An investigation at the University of New South Wales in Australia has determined that a long-accused cancer researcher did not commit misconduct.
The investigation did find instances when Levon Khachigian breached the code of conduct, but
these breaches were the result of Professor Khachigian’s genuine error or honest oversight, not deliberate or intentional conduct.
In 2013, UNSW halted trials of a skin cancer drug, DZ13, while it investigated Khachigian’s work following accusations of misconduct. DZ13 targets a protein involved in the early stages of cancer, c-jun.
A statement about the UNSW investigation, released late last month, brings the matter to a close:
The University of New South Wales has investigated a number of matters concerning research and publications involving Professor Levon Khachigian, an NHMRC Australia Fellow. The issues involved alleged Research Misconduct and alleged breaches of the UNSW Research Code of Conduct.
Over a period of several years, UNSW has commissioned multiple different, independent external panels of inquiry or reports to investigate and to report on the alleged breaches, in accordance with the Australian Code for the Responsible Conduct of Research and the University’s own Procedure for Handling Allegations of Research Misconduct. The investigation processes have been confidential, as required under the University’s Academic Staff Enterprise Agreement. All of the issues have now been dealt with and there are no outstanding allegations under investigation by the University.
None of the independent inquiry panels have made any finding of Research Misconduct on the part of Professor Khachigian.
The panels of inquiry found that there had been breaches by Professor Khachigian of the UNSW Research Code of Conduct, but that these breaches were the result of Professor Khachigian’s genuine error or honest oversight, not deliberate or intentional conduct.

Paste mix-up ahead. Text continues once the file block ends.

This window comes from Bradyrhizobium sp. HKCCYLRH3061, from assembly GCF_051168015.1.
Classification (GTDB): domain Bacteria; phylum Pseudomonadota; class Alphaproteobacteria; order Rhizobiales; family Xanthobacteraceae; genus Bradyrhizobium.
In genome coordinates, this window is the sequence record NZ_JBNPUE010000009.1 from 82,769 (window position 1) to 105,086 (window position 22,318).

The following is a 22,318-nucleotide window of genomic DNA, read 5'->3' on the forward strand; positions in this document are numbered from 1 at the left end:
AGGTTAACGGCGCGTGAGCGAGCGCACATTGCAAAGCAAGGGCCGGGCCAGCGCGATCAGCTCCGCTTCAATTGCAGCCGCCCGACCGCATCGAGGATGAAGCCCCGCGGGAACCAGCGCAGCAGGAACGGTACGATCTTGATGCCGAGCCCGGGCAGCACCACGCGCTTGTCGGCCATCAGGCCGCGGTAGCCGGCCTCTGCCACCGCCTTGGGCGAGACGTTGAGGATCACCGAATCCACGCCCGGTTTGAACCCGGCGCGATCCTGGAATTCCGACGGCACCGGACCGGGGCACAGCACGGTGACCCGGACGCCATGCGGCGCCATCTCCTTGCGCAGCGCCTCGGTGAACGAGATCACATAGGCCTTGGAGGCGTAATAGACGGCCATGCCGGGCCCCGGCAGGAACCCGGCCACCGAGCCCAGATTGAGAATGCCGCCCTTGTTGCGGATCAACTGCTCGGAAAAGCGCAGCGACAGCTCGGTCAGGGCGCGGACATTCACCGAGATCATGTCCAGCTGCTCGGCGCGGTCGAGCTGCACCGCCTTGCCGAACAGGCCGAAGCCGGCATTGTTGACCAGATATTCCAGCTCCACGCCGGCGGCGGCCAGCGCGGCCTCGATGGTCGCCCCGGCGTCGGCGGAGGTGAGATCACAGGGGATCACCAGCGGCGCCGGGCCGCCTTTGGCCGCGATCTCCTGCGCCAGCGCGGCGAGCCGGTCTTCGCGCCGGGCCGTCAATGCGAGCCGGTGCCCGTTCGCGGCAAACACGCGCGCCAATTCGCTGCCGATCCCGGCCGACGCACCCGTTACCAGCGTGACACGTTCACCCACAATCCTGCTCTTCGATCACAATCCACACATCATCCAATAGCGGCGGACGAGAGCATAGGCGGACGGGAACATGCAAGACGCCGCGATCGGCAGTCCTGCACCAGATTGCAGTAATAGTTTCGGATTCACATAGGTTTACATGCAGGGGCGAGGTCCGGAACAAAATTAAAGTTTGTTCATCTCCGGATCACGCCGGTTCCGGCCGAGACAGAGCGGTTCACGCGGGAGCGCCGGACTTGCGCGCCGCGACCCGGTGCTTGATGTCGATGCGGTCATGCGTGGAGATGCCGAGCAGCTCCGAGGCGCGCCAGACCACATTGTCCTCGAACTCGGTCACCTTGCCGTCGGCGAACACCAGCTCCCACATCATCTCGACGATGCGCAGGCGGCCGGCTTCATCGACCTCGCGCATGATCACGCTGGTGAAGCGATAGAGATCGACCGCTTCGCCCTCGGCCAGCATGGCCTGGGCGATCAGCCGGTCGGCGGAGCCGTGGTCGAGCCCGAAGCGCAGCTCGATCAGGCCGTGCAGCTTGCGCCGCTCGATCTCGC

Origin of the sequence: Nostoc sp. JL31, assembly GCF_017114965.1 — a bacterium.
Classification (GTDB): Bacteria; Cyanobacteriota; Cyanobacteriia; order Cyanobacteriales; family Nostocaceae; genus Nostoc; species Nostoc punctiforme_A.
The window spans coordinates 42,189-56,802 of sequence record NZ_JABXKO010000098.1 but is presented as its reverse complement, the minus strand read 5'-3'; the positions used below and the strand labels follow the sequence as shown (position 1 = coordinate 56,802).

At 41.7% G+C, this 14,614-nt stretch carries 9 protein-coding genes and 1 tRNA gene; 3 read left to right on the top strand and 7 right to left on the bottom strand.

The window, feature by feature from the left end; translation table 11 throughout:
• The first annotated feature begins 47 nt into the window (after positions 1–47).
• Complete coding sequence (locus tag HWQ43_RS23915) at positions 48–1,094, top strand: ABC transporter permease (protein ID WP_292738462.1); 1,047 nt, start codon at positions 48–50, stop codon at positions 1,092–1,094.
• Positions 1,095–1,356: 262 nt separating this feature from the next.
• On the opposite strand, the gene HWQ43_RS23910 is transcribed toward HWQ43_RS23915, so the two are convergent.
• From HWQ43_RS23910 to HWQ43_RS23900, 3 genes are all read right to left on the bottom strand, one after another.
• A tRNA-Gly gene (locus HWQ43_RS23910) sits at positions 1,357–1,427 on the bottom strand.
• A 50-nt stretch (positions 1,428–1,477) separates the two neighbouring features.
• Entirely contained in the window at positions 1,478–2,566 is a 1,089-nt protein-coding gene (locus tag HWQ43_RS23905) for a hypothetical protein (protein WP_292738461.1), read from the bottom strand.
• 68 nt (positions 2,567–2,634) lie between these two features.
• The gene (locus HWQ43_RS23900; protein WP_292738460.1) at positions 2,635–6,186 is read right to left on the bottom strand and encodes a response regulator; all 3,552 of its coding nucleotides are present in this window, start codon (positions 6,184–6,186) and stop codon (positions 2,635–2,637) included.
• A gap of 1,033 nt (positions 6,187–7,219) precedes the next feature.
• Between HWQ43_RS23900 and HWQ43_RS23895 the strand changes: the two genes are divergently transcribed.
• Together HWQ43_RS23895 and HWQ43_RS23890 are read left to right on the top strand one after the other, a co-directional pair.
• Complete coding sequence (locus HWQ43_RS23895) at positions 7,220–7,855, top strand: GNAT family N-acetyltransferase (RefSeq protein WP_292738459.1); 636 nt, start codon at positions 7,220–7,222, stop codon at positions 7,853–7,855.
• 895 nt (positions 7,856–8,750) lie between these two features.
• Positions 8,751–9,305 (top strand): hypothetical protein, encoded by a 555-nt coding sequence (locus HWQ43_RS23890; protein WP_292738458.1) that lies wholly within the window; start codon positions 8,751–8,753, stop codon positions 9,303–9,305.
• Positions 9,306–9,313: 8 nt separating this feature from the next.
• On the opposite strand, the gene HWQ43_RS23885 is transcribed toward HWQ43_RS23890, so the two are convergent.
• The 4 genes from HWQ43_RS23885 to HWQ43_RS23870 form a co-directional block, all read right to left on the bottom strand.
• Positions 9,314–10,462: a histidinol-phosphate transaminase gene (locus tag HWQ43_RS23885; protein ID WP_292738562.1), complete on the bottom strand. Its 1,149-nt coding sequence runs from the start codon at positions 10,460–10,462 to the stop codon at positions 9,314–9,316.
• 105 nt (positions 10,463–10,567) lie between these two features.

Khachigian is now back at work, the statement notes:
Following a period of agreed leave while the allegations were investigated, the NHMRC has reinstated his research funding and Professor Khachigian has returned to work at the University.
UNSW regards all breaches of the UNSW Research Code of Conduct as being of great concern regardless of whether or not they are deliberate or intentional. The University will always take steps to ensure that all of our research is conducted with high standards of integrity and safety.
In the version of this article initially published, the first three bars in the histogram in Figure 1a should have read “No vehicle,” “No Dz” and “Dz13” instead of “No Dz,” “Dz13” and “Dz13scr.” The legend of Figure 1a should have included the sentences: “’No vehicle’ represents the normoxia control without vehicle (transfection agent) or DNAzyme or siRNA. All other groups contain vehicle.” The H&E-stained images in Figure 1a should have read “Dz13 in hyperoxia-normoxia” and “Dz13scr in hyperoxia-normoxia” instead of “Normoxia” and “Hyperoxia-normoxia.” None of the conclusions is affected by the errors. The errors have been corrected in the HTML and PDF versions of the article.
Some of his papers have also been questioned on PubPeer. In recent weeks, we contacted some of the journals who published papers by Khachigian; none said they were planning on taking any action. Here, for example, is a statement we received November 5 from PLOS ONE, regarding this 2012 paper:
PLOS understands from the information available to you, as well as our follow up with Levon Khachigian, that the University of New South Wales has completed their investigation into the concerns as per their institutional process and established that no findings of research misconduct have been made in relation to Professor Khachigian. ThePLOS ONE article pone.0039160 was evaluated as part of the institutional process. In accordance with the recommendations of the Committee on Publication Ethics (COPE), of which PLOS ONE is a member, the journal abides by the outcome of institutional investigations. Given that the institution has indicated that there are no findings of research misconduct in relation to Professor Khachigian or grounds to correct the PLOS ONE article, we will not be taking further steps regarding this publication.
In 2013, Khachigian and his colleagues reported the Phase 1 results from DZ13 in The Lancet:
Nine patients were recruited, of whom three received each dose of Dz13. All patients completed the study with no drug-related serious adverse events. No systemic Dz13 exposure was detected. c-Jun expression was reduced in the excised tumours of all nine (100%) patients, compared with baseline, and histological tumour depth had decreased in five (56%) of nine.
The authors concluded:
Dz13 was safe and well tolerated after single intratumoral injections at all doses.
There are no listings of trials including the term “DZ13” on clinicaltrials.gov.
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